Heritage Railway readers are being invited to own a stunning new book showcasing some of the finest lineside photography of the past four decades – while helping an international charity which cares for homeless children found living on and around stations and their platforms.
Rarely have two seemingly disparate hobbies – railway enthusiasm and photography – been for so long inextricably linked.
Sadly, no photographs exist from the dawn of the steam locomotive, but there are plenty from mid-Victorian times onwards, as cameras with faster lenses and shutters made photographing trains more attractive and indeed possible.
A landmark came with the founding of the Railway Photographic Society in 1922 by acclaimed lineside photographer Maurice Earley, who retained the post of secretary until 1976!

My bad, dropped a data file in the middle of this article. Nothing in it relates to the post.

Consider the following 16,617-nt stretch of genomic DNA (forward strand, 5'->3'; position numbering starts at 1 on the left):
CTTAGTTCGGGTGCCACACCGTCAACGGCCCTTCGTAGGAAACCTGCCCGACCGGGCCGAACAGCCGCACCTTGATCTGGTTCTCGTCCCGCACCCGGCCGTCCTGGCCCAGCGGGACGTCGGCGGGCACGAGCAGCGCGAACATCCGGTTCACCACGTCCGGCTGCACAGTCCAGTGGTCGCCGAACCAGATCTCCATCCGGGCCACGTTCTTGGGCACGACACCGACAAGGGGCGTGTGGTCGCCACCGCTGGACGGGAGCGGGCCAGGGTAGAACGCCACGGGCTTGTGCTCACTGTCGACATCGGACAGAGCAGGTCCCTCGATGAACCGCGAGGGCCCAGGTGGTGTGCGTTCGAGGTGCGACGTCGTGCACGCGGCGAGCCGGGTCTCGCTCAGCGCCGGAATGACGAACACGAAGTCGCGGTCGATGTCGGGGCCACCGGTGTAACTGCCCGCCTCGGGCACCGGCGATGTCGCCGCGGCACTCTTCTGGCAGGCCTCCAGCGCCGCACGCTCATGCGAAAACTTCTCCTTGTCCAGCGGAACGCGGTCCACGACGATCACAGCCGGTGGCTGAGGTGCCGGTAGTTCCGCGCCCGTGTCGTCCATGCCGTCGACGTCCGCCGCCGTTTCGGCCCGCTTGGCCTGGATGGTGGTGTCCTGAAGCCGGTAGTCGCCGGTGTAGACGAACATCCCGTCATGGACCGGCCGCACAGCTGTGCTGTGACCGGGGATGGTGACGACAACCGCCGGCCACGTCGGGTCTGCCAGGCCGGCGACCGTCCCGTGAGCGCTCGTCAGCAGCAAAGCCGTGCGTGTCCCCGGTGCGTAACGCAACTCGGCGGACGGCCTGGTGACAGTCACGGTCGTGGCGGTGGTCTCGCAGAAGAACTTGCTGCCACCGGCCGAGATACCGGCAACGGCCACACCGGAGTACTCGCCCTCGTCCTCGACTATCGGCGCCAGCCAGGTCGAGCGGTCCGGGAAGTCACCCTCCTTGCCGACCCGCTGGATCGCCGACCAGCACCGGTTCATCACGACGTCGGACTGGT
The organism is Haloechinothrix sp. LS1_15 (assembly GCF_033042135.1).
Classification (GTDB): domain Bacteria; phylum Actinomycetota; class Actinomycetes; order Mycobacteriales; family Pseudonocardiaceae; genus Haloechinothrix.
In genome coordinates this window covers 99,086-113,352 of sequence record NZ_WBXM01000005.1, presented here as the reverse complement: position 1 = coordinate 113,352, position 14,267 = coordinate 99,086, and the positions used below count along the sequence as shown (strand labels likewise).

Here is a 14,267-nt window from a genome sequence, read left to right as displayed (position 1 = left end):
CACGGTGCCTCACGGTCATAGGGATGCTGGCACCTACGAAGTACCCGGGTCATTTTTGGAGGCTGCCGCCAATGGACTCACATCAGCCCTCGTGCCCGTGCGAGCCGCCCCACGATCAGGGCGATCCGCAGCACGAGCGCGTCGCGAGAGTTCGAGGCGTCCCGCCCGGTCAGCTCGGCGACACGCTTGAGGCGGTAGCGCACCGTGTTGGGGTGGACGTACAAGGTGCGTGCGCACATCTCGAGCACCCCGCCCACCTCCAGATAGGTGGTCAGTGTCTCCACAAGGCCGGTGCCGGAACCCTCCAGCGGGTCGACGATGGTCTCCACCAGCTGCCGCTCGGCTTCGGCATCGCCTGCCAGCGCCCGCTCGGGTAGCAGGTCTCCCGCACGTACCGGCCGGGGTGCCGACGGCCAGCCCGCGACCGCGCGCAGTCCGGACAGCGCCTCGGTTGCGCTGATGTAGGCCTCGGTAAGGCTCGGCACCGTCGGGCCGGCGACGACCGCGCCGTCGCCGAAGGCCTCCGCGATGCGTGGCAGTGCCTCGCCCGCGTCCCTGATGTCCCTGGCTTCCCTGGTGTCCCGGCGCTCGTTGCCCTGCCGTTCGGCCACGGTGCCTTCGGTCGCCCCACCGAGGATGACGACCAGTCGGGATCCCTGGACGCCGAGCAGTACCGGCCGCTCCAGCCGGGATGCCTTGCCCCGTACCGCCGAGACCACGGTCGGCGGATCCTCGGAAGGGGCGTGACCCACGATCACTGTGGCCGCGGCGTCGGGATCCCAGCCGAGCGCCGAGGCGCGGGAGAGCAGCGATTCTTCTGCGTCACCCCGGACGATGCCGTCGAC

The society retired with him, but Carlisle-based photographer Stephen Crook resurrected it as the Rail Camera Club later that same year, and the first folio of images from the group was circulated.
Back in those days, indeed until fairly recent times, photography was regarded as a hobby only for the well-off. Most mere mortals only had a snapshot camera and maybe two or three rolls of black and white film for holidays.
By contrast, digital rules the roost today, and it is possible to buy a cheap compact for around £30 and download pictures on to your computer free of charge.
Read more and view more images in Issue 246 of HR – on sale now!